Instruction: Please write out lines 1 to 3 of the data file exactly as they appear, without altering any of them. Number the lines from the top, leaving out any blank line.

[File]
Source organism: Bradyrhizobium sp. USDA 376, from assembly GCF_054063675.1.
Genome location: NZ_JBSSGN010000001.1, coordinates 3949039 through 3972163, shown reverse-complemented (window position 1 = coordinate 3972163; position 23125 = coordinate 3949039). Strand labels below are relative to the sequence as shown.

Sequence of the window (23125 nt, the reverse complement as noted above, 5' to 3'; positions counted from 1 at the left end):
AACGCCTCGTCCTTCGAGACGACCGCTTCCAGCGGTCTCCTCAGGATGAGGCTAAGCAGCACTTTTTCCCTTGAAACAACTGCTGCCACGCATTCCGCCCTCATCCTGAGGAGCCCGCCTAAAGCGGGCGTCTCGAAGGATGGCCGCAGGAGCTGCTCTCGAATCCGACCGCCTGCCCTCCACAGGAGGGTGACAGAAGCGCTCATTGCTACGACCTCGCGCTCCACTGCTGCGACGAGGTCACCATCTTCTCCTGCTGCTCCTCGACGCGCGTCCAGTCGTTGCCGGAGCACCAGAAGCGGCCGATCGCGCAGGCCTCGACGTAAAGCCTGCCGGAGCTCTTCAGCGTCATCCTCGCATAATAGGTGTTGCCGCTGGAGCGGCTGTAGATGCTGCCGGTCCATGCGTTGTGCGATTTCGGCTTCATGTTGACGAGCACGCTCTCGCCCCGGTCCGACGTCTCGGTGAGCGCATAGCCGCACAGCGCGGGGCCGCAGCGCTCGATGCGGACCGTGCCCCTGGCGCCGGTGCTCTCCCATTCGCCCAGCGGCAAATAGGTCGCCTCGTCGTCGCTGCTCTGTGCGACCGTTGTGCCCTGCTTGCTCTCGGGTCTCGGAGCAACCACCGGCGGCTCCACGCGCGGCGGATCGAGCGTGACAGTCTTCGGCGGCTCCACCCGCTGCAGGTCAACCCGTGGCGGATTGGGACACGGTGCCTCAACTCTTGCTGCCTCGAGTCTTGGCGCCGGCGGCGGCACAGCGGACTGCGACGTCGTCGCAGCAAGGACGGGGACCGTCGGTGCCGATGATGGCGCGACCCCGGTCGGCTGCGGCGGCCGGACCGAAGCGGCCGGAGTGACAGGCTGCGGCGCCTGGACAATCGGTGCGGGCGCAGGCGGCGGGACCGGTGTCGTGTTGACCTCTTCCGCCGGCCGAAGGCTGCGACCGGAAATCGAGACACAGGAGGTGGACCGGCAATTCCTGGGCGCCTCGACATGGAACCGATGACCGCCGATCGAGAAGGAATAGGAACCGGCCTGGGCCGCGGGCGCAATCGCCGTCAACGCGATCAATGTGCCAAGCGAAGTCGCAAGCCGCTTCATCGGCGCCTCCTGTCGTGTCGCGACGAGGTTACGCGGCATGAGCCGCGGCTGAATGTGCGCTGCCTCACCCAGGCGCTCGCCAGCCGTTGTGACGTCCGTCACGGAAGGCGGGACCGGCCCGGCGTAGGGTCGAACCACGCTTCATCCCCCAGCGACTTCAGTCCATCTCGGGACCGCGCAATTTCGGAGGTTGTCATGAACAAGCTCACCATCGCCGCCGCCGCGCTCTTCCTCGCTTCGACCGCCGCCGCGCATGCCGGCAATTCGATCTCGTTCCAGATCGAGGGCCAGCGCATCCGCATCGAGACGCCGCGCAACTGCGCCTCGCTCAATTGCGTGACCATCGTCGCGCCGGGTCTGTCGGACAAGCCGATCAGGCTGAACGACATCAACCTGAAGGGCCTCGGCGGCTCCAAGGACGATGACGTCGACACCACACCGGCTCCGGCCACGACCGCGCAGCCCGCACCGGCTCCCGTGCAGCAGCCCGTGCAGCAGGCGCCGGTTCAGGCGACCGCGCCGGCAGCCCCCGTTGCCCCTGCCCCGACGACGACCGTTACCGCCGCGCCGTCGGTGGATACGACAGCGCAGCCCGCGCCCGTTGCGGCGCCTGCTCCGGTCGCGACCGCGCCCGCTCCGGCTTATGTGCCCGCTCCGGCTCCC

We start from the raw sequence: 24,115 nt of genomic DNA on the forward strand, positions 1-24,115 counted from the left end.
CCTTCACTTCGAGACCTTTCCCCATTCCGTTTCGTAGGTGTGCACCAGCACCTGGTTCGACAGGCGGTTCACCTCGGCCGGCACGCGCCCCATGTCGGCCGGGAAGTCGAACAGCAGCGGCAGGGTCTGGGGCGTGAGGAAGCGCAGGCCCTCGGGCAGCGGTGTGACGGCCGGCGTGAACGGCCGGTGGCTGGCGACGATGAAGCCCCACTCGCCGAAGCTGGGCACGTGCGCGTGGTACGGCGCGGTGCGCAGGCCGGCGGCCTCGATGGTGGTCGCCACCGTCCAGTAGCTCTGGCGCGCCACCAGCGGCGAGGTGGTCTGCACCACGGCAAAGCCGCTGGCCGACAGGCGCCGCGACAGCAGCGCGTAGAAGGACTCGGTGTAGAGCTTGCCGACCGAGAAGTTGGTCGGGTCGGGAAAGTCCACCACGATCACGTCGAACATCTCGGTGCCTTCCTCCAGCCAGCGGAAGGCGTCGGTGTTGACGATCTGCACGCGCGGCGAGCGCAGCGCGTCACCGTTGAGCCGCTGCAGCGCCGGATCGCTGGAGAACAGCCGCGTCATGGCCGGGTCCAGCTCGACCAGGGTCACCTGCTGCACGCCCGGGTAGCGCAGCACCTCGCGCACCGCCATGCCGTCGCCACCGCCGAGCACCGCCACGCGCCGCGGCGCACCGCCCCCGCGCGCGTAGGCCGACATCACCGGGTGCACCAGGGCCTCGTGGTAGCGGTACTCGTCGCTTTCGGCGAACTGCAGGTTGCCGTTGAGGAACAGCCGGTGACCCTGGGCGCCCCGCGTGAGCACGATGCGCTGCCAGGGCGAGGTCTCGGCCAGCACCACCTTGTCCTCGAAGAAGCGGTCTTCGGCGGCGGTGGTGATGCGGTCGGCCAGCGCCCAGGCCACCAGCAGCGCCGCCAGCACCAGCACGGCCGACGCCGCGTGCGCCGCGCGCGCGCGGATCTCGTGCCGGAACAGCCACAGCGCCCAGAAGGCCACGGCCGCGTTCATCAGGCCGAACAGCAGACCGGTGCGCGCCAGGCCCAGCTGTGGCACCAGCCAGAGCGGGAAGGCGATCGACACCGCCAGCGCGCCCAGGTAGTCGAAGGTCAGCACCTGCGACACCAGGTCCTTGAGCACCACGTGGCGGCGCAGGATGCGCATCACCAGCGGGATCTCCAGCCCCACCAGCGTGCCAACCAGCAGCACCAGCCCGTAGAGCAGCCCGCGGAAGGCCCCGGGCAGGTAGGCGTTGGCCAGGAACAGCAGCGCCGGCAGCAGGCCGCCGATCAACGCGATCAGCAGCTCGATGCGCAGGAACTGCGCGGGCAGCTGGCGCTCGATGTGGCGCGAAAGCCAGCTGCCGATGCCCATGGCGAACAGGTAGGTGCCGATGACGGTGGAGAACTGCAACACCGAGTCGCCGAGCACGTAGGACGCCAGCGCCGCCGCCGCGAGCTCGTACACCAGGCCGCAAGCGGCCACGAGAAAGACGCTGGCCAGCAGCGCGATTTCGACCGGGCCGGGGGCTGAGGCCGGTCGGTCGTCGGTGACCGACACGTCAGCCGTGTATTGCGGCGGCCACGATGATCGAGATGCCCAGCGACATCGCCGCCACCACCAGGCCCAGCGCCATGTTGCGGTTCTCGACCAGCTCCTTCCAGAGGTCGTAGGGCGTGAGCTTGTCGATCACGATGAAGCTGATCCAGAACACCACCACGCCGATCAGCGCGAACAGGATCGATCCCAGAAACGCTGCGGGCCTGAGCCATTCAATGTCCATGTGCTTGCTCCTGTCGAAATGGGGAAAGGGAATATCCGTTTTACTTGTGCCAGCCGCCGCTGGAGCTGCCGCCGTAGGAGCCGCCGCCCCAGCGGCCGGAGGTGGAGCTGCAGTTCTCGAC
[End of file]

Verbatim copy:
Source organism: Bradyrhizobium sp. USDA 376, from assembly GCF_054063675.1.
Genome location: NZ_JBSSGN010000001.1, coordinates 3949039 through 3972163, shown reverse-complemented (window position 1 = coordinate 3972163; position 23125 = coordinate 3949039). Strand labels below are relative to the sequence as shown.

Sequence of the window (23125 nt, the reverse complement as noted above, 5' to 3'; positions counted from 1 at the left end):